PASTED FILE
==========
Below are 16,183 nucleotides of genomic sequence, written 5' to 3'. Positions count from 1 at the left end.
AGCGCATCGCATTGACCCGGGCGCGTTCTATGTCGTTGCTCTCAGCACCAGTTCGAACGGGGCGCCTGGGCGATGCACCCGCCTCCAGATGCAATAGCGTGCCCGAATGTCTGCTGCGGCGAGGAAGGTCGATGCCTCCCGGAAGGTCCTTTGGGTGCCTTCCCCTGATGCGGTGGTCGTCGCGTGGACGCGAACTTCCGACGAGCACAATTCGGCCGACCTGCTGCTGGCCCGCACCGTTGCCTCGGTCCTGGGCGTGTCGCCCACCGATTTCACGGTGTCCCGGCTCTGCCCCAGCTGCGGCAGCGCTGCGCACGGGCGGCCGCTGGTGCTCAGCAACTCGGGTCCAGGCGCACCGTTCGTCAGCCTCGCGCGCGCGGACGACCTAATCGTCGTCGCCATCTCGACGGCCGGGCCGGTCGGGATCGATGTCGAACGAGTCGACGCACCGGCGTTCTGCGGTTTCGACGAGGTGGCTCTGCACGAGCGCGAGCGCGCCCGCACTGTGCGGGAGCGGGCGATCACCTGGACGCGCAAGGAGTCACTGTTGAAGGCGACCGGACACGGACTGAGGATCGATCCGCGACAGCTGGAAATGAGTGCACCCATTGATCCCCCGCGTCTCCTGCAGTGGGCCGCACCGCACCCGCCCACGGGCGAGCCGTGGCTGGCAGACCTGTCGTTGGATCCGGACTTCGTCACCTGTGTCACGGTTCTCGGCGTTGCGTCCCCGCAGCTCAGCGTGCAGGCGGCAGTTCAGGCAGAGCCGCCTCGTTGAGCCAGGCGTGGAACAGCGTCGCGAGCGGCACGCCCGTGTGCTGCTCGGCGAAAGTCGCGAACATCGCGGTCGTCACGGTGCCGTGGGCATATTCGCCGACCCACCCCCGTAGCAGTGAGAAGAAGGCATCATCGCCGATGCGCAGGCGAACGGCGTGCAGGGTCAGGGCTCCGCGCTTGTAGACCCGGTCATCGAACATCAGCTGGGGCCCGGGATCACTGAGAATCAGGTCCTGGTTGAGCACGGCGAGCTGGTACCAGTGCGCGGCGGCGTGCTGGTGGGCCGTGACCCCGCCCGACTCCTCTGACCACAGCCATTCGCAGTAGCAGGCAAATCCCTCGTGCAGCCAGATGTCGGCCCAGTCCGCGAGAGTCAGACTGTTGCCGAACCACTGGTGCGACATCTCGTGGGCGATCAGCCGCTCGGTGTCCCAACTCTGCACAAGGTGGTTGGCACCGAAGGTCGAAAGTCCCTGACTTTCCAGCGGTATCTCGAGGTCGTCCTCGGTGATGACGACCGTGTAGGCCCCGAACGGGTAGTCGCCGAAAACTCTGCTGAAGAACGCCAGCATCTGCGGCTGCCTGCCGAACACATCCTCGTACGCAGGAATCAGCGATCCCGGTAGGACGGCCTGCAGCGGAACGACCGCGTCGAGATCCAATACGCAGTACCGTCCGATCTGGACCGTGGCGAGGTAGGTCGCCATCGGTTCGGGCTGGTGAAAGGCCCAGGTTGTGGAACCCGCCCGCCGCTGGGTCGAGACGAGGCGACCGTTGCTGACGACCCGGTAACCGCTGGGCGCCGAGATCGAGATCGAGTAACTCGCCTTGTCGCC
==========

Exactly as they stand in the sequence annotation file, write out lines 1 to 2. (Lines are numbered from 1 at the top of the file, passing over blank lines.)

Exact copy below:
Below are 16,183 nucleotides of genomic sequence, written 5' to 3'. Positions count from 1 at the left end.
AGCGCATCGCATTGACCCGGGCGCGTTCTATGTCGTTGCTCTCAGCACCAGTTCGAACGGGGCGCCTGGGCGATGCACCCGCCTCCAGATGCAATAGCGTGCCCGAATGTCTGCTGCGGCGAGGAAGGTCGATGCCTCCCGGAAGGTCCTTTGGGTGCCTTCCCCTGATGCGGTGGTCGTCGCGTGGACGCGAACTTCCGACGAGCACAATTCGGCCGACCTGCTGCTGGCCCGCACCGTTGCCTCGGTCCTGGGCGTGTCGCCCACCGATTTCACGGTGTCCCGGCTCTGCCCCAGCTGCGGCAGCGCTGCGCACGGGCGGCCGCTGGTGCTCAGCAACTCGGGTCCAGGCGCACCGTTCGTCAGCCTCGCGCGCGCGGACGACCTAATCGTCGTCGCCATCTCGACGGCCGGGCCGGTCGGGATCGATGTCGAACGAGTCGACGCACCGGCGTTCTGCGGTTTCGACGAGGTGGCTCTGCACGAGCGCGAGCGCGCCCGCACTGTGCGGGAGCGGGCGATCACCTGGACGCGCAAGGAGTCACTGTTGAAGGCGACCGGACACGGACTGAGGATCGATCCGCGACAGCTGGAAATGAGTGCACCCATTGATCCCCCGCGTCTCCTGCAGTGGGCCGCACCGCACCCGCCCACGGGCGAGCCGTGGCTGGCAGACCTGTCGTTGGATCCGGACTTCGTCACCTGTGTCACGGTTCTCGGCGTTGCGTCCCCGCAGCTCAGCGTGCAGGCGGCAGTTCAGGCAGAGCCGCCTCGTTGAGCCAGGCGTGGAACAGCGTCGCGAGCGGCACGCCCGTGTGCTGCTCGGCGAAAGTCGCGAACATCGCGGTCGTCACGGTGCCGTGGGCATATTCGCCGACCCACCCCCGTAGCAGTGAGAAGAAGGCATCATCGCCGATGCGCAGGCGAACGGCGTGCAGGGTCAGGGCTCCGCGCTTGTAGACCCGGTCATCGAACATCAGCTGGGGCCCGGGATCACTGAGAATCAGGTCCTGGTTGAGCACGGCGAGCTGGTACCAGTGCGCGGCGGCGTGCTGGTGGGCCGTGACCCCGCCCGACTCCTCTGACCACAGCCATTCGCAGTAGCAGGCAAATCCCTCGTGCAGCCAGATGTCGGCCCAGTCCGCGAGAGTCAGACTGTTGCCGAACCACTGGTGCGACATCTCGTGGGCGATCAGCCGCTCGGTGTCCCAACTCTGCACAAGGTGGTTGGCACCGAAGGTCGAAAGTCCCTGACTTTCCAGCGGTATCTCGAGGTCGTCCTCGGTGATGACGACCGTGTAGGCCCCGAACGGGTAGTCGCCGAAAACTCTGCTGAAGAACGCCAGCATCTGCGGCTGCCTGCCGAACACATCCTCGTACGCAGGAATCAGCGATCCCGGTAGGACGGCCTGCAGCGGAACGACCGCGTCGAGATCCAATACGCAGTACCGTCCGATCTGGACCGTGGCGAGGTAGGTCGCCATCGGTTCGGGCTGGTGAAAGGCCCAGGTTGTGGAACCCGCCCGCCGCTGGGTCGAGACGAGGCGACCGTTGCTGACGACCCGGTAACCGCTGGGCGCCGAGATCGAGATCGAGTAACTCGCCTTGTCGCC